- Self-discharge – Lithium batteries are rechargeable batteries with low rates of self-discharge. This is especially advantageous for lithium ion batteries that last longer without requiring frequent charges.
- Low maintenance – No specific maintenance is required for lithium ion batteries.
- Higher cell voltage – Lithium batteries have a higher voltage than other types of batteries including alkaline batteries. Thus, depending on the use of the lithium battery, even one cell would be adequate to power a device for a longer period.
- Plug and use – Do you remember when we had to first charge batteries before they could be used? With lithium batteries, this is not a concern anymore. When devices come installed with lithium batteries, like our mobile phones, these are ready to be used.
- Many available types – As explained in the previous section, lithium ion and lithium metal batteries come in various types that can be used for different applications.
What are the disadvantages of lithium ion batteries?
Like any other products and technologies, lithium batteries also have some drawbacks, even though the many benefits have made lithium batteries popular for different applications. Here are the disadvantages of lithium ion batteries.
- Protection against overcharging and over-discharging – Lithium batteries or the equipment using the lithium battery must have protection circuitry installed to safeguard against overcharging or over-discharging, as otherwise, the Li-Ion batteries can become a safety hazard. This is not too much of a hassle, due to today’s access to advanced technology.
- Need for a battery management system or circuitry – Lithium batteries require proper battery management systems or circuitry incorporated to ensure no overcharge, over-discharge, and temperature monitoring and control.
- Battery Ageing – Lithium batteries can “age” quite fast. This aging is not only dependent on the period of use (months and years) but also depends on the number of times the battery is charged and discharged. Thus, predicting the weakening of lithium batteries is not straightforward.
- High Cost – The cost of lithium batteries is much higher than the cost of other types of batteries.
Safely Shipping Lithium Batteries
The growing use of lithium ion and lithium metal cells and batteries, as well as products operating on lithium cells or batteries, have resulted in authorities developing stringent rules for the shipping or transporting of lithium batteries. In the United States, the Department of Transportation’s Hazardous Materials Regulations (DOT HMR) has developed regulations that govern the transportation of lithium ion and lithium metal batteries by highway, rail, air, and water. Thus, as the demand for lithium batteries increases, shippers and carriers must also increasingly be aware of, and adhere to, the regulatory requirements.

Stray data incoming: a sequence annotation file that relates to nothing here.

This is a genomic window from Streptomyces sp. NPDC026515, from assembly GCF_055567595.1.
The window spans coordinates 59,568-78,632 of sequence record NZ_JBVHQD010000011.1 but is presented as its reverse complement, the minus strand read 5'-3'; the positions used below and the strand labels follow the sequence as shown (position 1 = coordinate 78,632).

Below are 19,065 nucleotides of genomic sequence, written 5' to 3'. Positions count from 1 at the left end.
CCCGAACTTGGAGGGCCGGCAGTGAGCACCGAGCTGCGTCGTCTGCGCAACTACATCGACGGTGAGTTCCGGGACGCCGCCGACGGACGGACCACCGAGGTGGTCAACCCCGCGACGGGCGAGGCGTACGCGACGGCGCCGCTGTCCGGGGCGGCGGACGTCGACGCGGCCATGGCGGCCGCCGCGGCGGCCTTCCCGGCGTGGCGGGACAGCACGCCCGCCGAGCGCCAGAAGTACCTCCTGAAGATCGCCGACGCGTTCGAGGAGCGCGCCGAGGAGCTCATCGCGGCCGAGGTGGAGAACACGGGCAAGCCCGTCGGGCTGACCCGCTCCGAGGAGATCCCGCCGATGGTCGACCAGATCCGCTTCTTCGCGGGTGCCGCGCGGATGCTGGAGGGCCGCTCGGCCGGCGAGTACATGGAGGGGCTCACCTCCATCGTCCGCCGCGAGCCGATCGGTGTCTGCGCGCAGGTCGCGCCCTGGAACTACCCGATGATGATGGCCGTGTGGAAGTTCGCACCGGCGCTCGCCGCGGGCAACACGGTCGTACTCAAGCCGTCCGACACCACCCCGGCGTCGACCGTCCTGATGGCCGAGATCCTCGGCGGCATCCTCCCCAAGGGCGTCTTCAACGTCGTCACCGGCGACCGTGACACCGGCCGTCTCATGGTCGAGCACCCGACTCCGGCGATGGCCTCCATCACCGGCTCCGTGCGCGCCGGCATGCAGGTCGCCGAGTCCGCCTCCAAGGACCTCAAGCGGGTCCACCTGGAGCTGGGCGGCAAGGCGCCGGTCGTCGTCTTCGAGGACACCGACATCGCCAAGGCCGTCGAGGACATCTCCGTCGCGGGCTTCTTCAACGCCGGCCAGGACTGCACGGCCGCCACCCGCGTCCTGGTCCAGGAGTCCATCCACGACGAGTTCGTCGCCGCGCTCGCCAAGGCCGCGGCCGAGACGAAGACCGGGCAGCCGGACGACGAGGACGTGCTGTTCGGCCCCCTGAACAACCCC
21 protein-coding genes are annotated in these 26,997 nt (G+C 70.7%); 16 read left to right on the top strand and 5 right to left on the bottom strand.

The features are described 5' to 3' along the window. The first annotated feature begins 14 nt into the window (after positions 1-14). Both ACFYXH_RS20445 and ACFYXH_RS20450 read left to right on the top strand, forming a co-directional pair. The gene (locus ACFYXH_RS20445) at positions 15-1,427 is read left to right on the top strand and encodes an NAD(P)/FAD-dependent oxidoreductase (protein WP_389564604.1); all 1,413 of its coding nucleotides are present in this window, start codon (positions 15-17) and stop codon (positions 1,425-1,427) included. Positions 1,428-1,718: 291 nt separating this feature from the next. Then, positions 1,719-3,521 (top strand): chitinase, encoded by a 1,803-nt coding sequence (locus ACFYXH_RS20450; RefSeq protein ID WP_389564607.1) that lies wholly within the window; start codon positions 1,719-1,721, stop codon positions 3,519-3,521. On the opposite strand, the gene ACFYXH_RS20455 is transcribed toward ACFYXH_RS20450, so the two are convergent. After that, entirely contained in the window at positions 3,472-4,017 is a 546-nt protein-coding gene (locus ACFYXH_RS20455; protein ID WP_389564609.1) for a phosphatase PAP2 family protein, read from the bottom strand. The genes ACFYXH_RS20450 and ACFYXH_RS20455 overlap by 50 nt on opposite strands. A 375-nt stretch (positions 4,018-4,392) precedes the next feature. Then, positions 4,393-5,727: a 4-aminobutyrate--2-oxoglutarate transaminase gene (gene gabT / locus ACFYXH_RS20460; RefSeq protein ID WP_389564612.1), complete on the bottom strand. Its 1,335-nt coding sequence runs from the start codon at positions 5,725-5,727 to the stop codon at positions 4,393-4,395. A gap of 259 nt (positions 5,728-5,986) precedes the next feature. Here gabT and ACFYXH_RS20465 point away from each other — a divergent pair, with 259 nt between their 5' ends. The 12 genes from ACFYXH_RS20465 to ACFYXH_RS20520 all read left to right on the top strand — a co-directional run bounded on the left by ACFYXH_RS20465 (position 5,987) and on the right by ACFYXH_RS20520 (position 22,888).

Furthermore, as many devices and equipment using lithium batteries are often transported by air, the Federal Aviation Administration (FAA) and IATA Dangerous Goods Regulations (DGR) also have developed regulations for transporting lithium batteries by air. The rules and regulations for air transportation of lithium batteries are more stringent than when shipping lithium batteries in vehicles, trains, or ships. When lithium batteries are being shipped by vessel, (for example, an electric car) then the International Maritime Dangerous Goods (IMDG) Code must be consulted to meet lithium battery shipping requirements.
These codes and regulations have been developed to safeguard employers and employees as well as the public from the hazards of fires and/or explosions that can occur due to the higher energy density contained in one cell of a lithium battery. Resultantly, shippers, carriers, and transporters of lithium ion and lithium metal batteries must be trained. Online trainers like HAZWOPER OSHA Training, LLC, offer a range of lithium batteries training courses to comply with the DOT, IATA, and IMDG requirements for shipping lithium batteries. These courses cover regulations and safe handling and transportation requirements for fully regulated and excepted or smaller lithium cells and batteries, as well as the rules for shipping stand-alone lithium cells and batteries, and lithium cells and batteries contained in or packed with equipment.
Electronics Notes. (n.d.). Lithium ion battery advantages & disadvantages. Website. https://www.electronics-notes.com/articles/electronic_components/battery-technology/li-ion-lithium-ion-advantages-disadvantages.php
Dragonfly Energy. (2021, September 27). A guide to the 6 main types of lithium batteries. Website. https://dragonflyenergy.com/types-of-lithium-batteries-guide/
Inverted. (n.d.). Types of lithium-ion batteries available in the market. Website. https://inverted.in/blog/types-of-lithium-ion-batteries-available-in-the-market
OSHA. (2019). Preventing fire and/or explosion injury from small and wearable lithium battery powered devices. Safety and Health Information Bulletin (SHIB 06-20-2019). [PDF]. Website. https://www.osha.gov/sites/default/files/publications/shib011819.pdf